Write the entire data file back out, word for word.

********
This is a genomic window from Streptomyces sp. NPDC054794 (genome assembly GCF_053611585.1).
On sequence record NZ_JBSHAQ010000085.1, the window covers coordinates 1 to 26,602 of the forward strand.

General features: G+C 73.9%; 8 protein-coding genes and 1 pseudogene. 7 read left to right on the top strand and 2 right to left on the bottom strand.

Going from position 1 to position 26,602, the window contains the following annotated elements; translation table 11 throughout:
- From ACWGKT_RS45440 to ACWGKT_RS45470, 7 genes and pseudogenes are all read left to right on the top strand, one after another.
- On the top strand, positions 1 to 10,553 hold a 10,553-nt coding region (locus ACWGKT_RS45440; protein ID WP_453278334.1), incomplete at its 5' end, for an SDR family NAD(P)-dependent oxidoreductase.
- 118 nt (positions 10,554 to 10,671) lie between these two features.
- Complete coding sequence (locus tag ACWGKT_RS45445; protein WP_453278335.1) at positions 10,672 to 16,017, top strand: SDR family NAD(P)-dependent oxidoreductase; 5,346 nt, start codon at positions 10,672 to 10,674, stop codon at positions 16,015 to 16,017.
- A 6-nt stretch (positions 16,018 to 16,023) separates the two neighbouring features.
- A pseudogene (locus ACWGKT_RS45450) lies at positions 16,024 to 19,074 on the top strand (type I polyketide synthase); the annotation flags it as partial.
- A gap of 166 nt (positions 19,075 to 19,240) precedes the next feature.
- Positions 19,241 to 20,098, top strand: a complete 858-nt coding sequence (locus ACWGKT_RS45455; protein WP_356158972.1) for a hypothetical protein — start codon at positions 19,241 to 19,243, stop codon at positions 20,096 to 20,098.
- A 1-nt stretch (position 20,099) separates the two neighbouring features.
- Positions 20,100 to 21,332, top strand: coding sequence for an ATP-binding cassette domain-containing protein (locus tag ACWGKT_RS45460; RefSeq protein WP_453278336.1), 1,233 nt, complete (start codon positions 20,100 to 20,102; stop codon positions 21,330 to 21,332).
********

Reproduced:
This is a genomic window from Streptomyces sp. NPDC054794 (genome assembly GCF_053611585.1).
On sequence record NZ_JBSHAQ010000085.1, the window covers coordinates 1 to 26,602 of the forward strand.

General features: G+C 73.9%; 8 protein-coding genes and 1 pseudogene. 7 read left to right on the top strand and 2 right to left on the bottom strand.

Going from position 1 to position 26,602, the window contains the following annotated elements; translation table 11 throughout:
- From ACWGKT_RS45440 to ACWGKT_RS45470, 7 genes and pseudogenes are all read left to right on the top strand, one after another.
- On the top strand, positions 1 to 10,553 hold a 10,553-nt coding region (locus ACWGKT_RS45440; protein ID WP_453278334.1), incomplete at its 5' end, for an SDR family NAD(P)-dependent oxidoreductase.
- 118 nt (positions 10,554 to 10,671) lie between these two features.
- Complete coding sequence (locus tag ACWGKT_RS45445; protein WP_453278335.1) at positions 10,672 to 16,017, top strand: SDR family NAD(P)-dependent oxidoreductase; 5,346 nt, start codon at positions 10,672 to 10,674, stop codon at positions 16,015 to 16,017.
- A 6-nt stretch (positions 16,018 to 16,023) separates the two neighbouring features.
- A pseudogene (locus ACWGKT_RS45450) lies at positions 16,024 to 19,074 on the top strand (type I polyketide synthase); the annotation flags it as partial.
- A gap of 166 nt (positions 19,075 to 19,240) precedes the next feature.
- Positions 19,241 to 20,098, top strand: a complete 858-nt coding sequence (locus ACWGKT_RS45455; protein WP_356158972.1) for a hypothetical protein — start codon at positions 19,241 to 19,243, stop codon at positions 20,096 to 20,098.
- A 1-nt stretch (position 20,099) separates the two neighbouring features.
- Positions 20,100 to 21,332, top strand: coding sequence for an ATP-binding cassette domain-containing protein (locus tag ACWGKT_RS45460; RefSeq protein WP_453278336.1), 1,233 nt, complete (start codon positions 20,100 to 20,102; stop codon positions 21,330 to 21,332).